Lawsuits have started over the Flint water crisis, with several prominent public interest organizations and law firms filing complaints in federal and state courts. This post provides an overview of the lawsuits filed, and I expect to update it as more come in. As we’ve seen in other major environmental disasters, the legal action is coming from three directions, pretty much following the textbook, but with a few wrinkles:
- Class actions and torts, coupled with Constitutional claims against the government actors;
- Citizen suits filed by civil rights and environmental groups, focused on enforcement of the Safe Drinking Water Act; and
- Government investigations, both state and federal, that may result in civil and criminal enforcement actions.
The most prominent and organized class action is titled Mays v. Snyder. The legal team is led by Goodman & Hurwitz and Pitt McGehee Palmer & Rivers, P.C. (Disclosure: Bill Goodman is an adjunct professor at Wayne Law and most members of the legal team have ties to the law school.) They have a very useful website - flintwaterclassaction.com - with information for potential class members, the Flint community, and volunteers looking to help the effort (law students - check this out). They filed a complaint in U.S. District Court for the Eastern District of Michigan in November 2015 and companion complaints in the Michigan Court of Claims and Genesee County Circuit Court. The complaints include both tort and Constitutional claims against the governmental actors as racial minorities are disproportionately affected by the lead poisoning.
Several other class actions and private lawsuits have already been filed with more to come. Geoffrey Fieger filed Kidd v. McLaren Flint Hospital in Genesee County Circuit Court, seeking damages for victims who contracted Legionnaires’ disease while being treated during this crisis. Also notable is Boler v. Earley, filed by former Genesee County Circuit Court chief judge Valdemar Washington.
The lead citizen suit was filed by a coalition of local community organizations, the ACLU, and the Natural Resources Defense Council. Titled Concerned Pastors for Social Action v. Khouri, it alleges violations of the federal Safe Drinking Water Act and was filed in the U.S. District Court for the Eastern District of Michigan in January 2016. The suit followed a required notice of intent to sue letter sent in November 2015 and a formal Petition to the EPA for Emergency Action under the Safe Drinking Water Act sent in October 2015.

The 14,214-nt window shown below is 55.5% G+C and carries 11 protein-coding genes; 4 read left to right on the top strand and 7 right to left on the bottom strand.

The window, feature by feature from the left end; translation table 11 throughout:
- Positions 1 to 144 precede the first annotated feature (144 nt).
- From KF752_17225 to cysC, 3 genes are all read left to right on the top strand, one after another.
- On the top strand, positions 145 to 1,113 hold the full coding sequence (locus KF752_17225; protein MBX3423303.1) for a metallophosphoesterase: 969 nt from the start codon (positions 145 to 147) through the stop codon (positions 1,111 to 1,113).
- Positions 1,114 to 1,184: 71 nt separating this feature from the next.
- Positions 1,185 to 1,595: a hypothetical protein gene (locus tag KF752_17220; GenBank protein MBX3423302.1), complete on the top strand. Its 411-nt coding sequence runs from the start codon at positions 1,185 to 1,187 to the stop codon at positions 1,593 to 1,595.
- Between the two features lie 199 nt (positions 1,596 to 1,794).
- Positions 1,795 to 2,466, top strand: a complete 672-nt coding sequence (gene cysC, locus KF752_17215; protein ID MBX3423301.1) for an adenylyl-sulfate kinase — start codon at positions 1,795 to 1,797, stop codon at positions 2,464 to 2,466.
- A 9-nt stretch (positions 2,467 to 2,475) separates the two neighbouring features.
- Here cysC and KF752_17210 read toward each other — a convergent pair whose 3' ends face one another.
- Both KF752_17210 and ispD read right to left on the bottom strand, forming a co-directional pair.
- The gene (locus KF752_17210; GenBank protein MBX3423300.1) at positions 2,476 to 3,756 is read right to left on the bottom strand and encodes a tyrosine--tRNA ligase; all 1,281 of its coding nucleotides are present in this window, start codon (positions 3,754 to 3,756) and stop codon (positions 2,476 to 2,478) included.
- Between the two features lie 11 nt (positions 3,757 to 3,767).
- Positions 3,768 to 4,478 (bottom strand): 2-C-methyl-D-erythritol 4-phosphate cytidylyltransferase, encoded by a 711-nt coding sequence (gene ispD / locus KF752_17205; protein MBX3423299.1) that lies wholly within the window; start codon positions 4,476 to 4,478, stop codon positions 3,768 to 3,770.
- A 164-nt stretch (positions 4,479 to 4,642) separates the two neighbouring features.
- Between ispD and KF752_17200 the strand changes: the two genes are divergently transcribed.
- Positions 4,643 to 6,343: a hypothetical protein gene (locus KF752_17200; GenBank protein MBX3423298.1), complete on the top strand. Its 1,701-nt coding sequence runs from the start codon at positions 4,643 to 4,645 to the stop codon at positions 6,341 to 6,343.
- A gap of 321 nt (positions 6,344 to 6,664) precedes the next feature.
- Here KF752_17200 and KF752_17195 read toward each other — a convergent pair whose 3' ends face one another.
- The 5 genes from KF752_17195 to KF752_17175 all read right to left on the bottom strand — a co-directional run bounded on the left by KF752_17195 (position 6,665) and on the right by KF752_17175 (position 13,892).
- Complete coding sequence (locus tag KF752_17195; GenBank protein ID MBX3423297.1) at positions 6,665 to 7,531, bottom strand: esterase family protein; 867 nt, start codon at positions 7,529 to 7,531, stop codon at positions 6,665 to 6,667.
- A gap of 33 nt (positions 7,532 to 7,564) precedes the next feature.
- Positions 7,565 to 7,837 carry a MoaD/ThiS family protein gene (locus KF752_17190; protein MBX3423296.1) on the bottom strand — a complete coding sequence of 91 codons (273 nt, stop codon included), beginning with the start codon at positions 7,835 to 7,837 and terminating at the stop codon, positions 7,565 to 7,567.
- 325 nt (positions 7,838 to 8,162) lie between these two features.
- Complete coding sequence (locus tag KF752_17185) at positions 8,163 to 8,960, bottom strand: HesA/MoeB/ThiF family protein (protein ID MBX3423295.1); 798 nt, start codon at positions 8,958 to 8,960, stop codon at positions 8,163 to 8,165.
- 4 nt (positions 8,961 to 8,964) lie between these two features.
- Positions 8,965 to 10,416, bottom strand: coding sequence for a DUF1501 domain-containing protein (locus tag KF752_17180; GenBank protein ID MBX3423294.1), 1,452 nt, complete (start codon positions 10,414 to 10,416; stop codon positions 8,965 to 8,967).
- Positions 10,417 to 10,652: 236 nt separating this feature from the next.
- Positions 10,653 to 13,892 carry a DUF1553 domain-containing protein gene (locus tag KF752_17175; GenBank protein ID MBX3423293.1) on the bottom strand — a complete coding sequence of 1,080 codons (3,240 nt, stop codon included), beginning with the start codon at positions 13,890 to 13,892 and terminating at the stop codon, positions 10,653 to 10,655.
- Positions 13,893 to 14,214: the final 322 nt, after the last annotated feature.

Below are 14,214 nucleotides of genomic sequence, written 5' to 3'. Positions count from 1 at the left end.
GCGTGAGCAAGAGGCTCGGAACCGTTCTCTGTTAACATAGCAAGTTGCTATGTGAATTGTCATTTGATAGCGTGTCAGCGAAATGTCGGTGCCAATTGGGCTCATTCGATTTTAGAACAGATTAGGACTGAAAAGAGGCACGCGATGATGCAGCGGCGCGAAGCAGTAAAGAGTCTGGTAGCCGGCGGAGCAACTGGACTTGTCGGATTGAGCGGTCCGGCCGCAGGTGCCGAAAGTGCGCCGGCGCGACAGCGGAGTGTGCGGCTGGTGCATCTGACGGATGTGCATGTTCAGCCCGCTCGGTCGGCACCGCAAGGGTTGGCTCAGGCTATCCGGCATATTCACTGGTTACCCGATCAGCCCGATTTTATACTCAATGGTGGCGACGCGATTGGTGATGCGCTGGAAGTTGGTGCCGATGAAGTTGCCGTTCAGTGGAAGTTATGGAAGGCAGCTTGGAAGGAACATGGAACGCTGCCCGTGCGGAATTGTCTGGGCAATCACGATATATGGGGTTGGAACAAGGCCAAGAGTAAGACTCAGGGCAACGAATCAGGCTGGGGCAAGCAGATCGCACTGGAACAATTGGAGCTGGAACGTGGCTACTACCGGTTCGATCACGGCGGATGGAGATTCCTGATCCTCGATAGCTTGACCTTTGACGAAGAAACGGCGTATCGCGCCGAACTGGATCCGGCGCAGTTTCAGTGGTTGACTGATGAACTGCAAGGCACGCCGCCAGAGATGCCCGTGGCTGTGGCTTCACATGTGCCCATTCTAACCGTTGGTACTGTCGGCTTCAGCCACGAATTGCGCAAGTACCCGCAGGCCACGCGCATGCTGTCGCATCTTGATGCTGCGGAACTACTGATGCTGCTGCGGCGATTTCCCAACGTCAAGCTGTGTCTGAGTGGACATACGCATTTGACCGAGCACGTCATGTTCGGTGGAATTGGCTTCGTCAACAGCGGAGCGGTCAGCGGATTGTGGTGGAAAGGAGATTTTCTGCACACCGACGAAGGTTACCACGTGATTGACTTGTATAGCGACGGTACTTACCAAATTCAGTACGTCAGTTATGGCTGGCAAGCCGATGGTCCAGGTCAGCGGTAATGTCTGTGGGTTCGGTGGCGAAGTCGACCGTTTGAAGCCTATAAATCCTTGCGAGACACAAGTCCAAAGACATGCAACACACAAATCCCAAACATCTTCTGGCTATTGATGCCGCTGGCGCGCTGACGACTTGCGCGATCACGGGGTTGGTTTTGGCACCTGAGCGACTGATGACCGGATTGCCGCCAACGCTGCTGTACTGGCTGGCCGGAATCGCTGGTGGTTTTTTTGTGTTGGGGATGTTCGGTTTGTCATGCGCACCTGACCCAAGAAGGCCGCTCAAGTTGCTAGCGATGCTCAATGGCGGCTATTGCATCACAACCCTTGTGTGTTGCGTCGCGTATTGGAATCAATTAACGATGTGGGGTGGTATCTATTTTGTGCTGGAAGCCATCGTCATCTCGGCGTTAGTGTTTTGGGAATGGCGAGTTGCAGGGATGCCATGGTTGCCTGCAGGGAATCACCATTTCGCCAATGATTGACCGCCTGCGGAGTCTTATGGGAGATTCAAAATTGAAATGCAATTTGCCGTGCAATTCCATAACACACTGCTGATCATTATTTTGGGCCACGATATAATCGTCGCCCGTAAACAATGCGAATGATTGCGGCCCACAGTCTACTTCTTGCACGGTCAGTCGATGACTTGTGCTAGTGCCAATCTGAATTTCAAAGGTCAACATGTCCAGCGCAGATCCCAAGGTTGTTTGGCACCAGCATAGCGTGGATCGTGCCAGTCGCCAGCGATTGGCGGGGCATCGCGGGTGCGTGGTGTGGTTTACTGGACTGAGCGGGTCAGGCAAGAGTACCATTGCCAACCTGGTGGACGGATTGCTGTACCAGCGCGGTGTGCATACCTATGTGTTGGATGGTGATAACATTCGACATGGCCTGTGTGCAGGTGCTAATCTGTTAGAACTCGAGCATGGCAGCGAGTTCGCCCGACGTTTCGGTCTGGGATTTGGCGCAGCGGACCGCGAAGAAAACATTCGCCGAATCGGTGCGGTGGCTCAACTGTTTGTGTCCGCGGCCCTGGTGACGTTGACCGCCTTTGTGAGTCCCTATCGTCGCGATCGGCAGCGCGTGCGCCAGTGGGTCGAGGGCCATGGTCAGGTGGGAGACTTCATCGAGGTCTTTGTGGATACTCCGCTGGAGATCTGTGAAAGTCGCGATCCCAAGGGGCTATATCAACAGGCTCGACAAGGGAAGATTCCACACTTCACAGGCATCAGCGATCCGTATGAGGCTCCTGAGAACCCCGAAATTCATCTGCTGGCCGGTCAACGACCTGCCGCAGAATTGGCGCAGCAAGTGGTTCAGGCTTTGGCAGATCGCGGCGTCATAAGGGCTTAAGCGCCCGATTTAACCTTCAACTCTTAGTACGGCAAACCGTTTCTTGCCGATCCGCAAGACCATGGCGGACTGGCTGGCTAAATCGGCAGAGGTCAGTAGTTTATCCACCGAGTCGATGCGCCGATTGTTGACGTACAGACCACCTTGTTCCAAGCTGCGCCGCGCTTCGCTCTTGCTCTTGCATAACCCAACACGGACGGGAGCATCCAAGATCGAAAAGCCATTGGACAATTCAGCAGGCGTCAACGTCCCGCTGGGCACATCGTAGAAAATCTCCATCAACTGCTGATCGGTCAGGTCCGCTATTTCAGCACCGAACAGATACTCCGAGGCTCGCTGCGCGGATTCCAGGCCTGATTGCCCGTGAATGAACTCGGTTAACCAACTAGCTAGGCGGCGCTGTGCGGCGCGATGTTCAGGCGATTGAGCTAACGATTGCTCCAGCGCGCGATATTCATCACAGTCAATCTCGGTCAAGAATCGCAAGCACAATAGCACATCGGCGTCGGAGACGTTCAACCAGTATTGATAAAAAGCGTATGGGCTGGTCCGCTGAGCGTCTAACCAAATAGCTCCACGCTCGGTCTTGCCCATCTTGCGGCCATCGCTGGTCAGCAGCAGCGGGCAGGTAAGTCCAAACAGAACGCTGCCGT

The federal Justice Department and the Michigan attorney general’s office have also begun investigations. My Wayne Law colleague Peter Henning analyzes these efforts and potential criminal and civil outcomes in his New York Times DealBook column, Assessment of Flint Water Crisis May Hinge on Stupidity vs. Criminality. Professor Henning highlights a very broad Michigan law that allows for the prosecution of public officials for misconduct in office based on common law crimes that are not otherwise included in any statute, but defined by the courts as “corrupt behavior by an officer in the exercise of the duties of his office.” Also keep an eye on developments from the EPA’s Office of Inspector General, which issued a project notification to begin an investigation of the agency’s response and oversight, reviewing headquarters, Region V, and the state of Michigan.